Government involves residents

By Gregory Cappis

North Side community members are being granted the ability to choose how to spend more than $1 million a year.

Alderman Joe Moore (49th Ward) is allowing his constituents to discuss, plan and vote on how to spend his $1.3 million in “menu money.” Each of the city’s 50 aldermen is awarded $1.3 million in “menu money” every year to spend on infrastructure projects at the discretion of the politician. This money typically goes toward resurfacing roads, building parks and other small-scale projects that benefit city residents. In the Rogers Park neighborhood, Moore has given his residents the power to decide how the money will be budgeted and is encouraging other aldermen to follow suit.

“We’re trying to get other wards to be like us,” Moore said. “I am applying for funding from one of our local foundations to support expansion of this to some other wards.”

The concept of participatory budgeting began in Porto Alegre, Brazil, and has spread to more than 1,000 municipalities worldwide, according to Maria Hadden, project coordinator for the Participatory Budgeting Project.

Hadden, who also lives in the 49th Ward, said it was after the alderman attended a workshop that they began working together to implement participatory budgeting in the ward three years ago.

“This was definitely Moore’s initiative,” Hadden said. “He brought it to the community.”

Moore began to host meetings in fall 2009 to plan the 2010 budget. The 2010 “menu money” was spent on a greater variety of projects than in years past, according

to Moore.

The voting process changed for this year’s budget because resurfacing the highly traveled streets in Rogers Park is a great priority to the community. Now residents first vote on the percentage of money spent on resurfacing, and then they vote on the other proposed projects.

At an Oct. 24 participatory budget meeting at the Loyola Park Fieldhouse, 1230 W. Greenleaf Ave., residents expressed the need to resurface many alleys and streets. Accommodations for cyclists and the disabled were also prominently discussed.

Participating residents can sign up to lead committees, such as the parks committee, to determine exactly how the money will be spent. Any resident of the 49th Ward who is at least 16 years old can vote on the final proposals in the spring, regardless of his or her citizenship.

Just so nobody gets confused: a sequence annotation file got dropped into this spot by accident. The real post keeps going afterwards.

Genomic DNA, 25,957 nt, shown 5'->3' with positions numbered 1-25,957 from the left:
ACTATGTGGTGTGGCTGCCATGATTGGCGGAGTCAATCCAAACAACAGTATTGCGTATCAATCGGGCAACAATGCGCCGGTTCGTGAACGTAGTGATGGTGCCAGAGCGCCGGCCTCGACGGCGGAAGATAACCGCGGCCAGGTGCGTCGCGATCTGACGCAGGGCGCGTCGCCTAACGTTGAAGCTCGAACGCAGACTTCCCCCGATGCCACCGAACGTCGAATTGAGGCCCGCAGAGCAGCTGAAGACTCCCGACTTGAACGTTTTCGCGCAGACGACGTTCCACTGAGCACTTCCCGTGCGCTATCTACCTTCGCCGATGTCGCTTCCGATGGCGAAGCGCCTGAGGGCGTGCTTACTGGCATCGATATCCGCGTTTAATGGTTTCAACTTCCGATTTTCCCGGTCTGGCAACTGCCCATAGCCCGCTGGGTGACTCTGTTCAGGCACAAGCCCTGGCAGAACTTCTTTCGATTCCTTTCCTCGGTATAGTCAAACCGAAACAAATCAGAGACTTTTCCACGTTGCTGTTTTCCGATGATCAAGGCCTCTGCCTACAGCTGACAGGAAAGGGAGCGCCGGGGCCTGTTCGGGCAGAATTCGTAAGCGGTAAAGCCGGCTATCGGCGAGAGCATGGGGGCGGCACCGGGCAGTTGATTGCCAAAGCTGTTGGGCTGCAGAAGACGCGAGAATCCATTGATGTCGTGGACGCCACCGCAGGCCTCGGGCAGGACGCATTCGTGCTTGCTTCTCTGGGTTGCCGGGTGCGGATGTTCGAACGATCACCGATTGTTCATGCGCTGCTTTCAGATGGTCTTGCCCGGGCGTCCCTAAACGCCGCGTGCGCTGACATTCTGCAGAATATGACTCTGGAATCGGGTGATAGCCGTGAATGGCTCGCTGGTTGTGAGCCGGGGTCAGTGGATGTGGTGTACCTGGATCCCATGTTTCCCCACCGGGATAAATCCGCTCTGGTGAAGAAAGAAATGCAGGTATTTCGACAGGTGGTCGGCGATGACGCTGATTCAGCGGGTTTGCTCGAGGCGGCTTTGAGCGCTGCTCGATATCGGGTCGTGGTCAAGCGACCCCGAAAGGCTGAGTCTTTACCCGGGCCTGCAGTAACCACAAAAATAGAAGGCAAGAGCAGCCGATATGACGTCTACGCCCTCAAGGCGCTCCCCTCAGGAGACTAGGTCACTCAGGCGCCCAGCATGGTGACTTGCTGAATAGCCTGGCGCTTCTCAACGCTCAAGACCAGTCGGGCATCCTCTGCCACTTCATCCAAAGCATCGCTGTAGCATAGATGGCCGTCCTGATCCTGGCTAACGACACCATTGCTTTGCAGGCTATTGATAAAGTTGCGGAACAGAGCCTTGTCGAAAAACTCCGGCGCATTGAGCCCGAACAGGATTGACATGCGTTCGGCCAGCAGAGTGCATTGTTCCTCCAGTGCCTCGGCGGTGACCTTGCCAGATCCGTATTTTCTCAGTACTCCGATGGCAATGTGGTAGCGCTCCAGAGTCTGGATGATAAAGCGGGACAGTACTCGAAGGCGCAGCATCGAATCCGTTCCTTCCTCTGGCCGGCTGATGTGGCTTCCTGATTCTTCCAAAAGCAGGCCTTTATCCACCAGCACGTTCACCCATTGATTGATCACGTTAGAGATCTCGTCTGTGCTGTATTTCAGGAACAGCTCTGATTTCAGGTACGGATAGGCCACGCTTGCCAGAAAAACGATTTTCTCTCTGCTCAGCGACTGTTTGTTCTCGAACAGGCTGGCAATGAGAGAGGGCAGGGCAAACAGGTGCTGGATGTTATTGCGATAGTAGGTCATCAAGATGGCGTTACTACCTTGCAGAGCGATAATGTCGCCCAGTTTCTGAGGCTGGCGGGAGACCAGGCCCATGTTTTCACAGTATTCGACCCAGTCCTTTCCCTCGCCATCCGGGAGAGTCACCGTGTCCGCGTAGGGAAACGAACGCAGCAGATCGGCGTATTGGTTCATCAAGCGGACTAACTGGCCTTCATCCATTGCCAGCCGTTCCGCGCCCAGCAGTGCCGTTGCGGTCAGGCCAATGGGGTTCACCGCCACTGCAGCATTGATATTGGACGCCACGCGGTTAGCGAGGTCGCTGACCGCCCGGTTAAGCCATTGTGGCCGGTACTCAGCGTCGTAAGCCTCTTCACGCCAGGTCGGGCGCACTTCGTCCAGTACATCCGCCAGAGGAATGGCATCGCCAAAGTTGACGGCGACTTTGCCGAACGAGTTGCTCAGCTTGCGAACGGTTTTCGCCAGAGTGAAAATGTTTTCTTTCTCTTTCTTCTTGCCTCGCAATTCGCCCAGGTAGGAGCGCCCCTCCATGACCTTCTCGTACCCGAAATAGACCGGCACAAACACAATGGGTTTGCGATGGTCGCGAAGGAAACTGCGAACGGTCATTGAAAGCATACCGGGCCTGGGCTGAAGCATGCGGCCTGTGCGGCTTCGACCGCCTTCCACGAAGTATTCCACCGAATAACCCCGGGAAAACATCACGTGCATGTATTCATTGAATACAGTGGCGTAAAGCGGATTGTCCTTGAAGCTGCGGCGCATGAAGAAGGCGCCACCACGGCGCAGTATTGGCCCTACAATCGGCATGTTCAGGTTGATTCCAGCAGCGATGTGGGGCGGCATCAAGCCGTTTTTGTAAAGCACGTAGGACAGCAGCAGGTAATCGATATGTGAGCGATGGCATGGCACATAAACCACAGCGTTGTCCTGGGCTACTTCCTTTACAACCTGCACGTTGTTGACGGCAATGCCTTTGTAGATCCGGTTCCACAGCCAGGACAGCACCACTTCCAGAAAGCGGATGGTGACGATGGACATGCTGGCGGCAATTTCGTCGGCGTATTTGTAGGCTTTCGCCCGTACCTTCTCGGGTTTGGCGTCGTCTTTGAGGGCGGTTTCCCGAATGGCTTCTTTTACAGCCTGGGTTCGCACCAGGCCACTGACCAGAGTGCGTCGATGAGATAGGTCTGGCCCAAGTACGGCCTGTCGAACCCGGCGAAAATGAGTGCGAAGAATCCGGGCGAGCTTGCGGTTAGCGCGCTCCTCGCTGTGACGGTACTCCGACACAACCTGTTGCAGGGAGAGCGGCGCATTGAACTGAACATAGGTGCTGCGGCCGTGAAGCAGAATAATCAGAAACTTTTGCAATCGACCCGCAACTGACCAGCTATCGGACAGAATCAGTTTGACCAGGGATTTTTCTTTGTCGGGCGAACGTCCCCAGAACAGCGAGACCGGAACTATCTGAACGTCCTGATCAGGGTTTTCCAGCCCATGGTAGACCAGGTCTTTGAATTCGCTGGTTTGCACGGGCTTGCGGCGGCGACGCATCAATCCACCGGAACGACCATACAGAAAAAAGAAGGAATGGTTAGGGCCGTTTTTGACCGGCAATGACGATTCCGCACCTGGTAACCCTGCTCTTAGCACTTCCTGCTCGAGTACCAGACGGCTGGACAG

Last year’s vote allocated approximately 60 percent of the budget to resurfacing streets. It also led to the construction of a dog park, a community garden and 13 murals painted on public property, according to Moore.

Running these meetings has not only increased the community’s involvement in government, but has also increased the public’s perception of Moore.

Sandy Goldman has been living in the Rogers Park neighborhood since 1958. He said he used to be critical of Moore but has now grown to like him.

“The alderman has been very good on hearing and acting,” Goldman said.

Goldman has been attending community meetings for more than 50 years, and said the budget meetings are changing the neighborhood for the better.

Communities in New York City are in the process of implementing participatory budgeting, according to Hadden. She said each of that city’s 50 districts would enact participatory budgeting with a $1 to $1.5 million budget.

If all goes according to plan, New York City residents will be able to reap the same benefits as those in Rogers Park. Community members benefit by being more educated on public affairs and become more invested in their neighborhood, Hadden said.

“It’s a great transparent process,” she said. “People don’t have to question where this money is going.”

Even though Rogers Park residents get to choose how the money will be spent, there are some limits. For instance, one community meeting attendee expressed the need for either an elevator or an escalator at the Morse Red Line stop. Projects like these are too costly and would exceed the entire budget of the “menu money,” according to Moore, who said this would have to be a project funded by the Chicago Transit Authority. The money also cannot be spent on services, such as after school activities. “Menu money” can only be spent on capital budget or what Moore calls “bricks and mortar.”

Although a great deal of the budget is spent on resurfacing, the community must

rely on more city, state and federal funding to undertake more extensive projects that maintain the community’s larger roads. The “menu money” focuses more on alleys and side streets that need to be repaved. It allows the people living there to point out the specific problems in the neighborhoods that need to be dealt with.

“That’s the genius of this process—it’s the people deciding on their own,” Moore said.